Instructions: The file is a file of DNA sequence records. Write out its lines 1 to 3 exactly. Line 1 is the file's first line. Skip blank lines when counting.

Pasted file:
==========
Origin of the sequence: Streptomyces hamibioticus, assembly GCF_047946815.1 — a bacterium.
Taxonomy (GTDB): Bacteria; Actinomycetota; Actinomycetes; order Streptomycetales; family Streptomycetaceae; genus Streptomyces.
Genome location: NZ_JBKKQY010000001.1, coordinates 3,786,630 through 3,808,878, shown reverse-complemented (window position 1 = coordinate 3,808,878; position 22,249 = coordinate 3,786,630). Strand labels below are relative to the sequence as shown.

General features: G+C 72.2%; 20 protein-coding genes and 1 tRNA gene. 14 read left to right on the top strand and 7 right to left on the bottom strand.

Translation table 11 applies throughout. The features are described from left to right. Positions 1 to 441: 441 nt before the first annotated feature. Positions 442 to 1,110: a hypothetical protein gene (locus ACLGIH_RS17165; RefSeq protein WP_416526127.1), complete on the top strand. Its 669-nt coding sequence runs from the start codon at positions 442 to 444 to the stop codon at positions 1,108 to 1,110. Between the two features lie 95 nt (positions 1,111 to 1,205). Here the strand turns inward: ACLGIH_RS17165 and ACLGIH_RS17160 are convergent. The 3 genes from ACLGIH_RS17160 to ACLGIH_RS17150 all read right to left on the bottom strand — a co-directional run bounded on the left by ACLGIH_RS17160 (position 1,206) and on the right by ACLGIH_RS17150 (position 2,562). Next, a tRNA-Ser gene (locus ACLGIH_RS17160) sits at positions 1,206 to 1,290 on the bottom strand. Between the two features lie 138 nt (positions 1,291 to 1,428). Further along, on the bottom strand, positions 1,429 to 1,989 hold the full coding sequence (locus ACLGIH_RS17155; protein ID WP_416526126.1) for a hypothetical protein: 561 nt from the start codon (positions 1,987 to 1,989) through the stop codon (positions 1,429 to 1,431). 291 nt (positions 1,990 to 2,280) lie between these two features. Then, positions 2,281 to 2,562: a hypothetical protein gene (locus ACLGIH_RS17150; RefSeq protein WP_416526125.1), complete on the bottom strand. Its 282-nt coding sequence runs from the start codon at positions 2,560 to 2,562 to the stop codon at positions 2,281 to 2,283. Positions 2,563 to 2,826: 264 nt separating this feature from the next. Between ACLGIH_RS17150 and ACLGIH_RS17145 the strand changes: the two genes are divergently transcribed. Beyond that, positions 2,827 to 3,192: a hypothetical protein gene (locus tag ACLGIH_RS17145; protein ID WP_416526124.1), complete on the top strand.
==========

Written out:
Origin of the sequence: Streptomyces hamibioticus, assembly GCF_047946815.1 — a bacterium.
Taxonomy (GTDB): Bacteria; Actinomycetota; Actinomycetes; order Streptomycetales; family Streptomycetaceae; genus Streptomyces.
Genome location: NZ_JBKKQY010000001.1, coordinates 3,786,630 through 3,808,878, shown reverse-complemented (window position 1 = coordinate 3,808,878; position 22,249 = coordinate 3,786,630). Strand labels below are relative to the sequence as shown.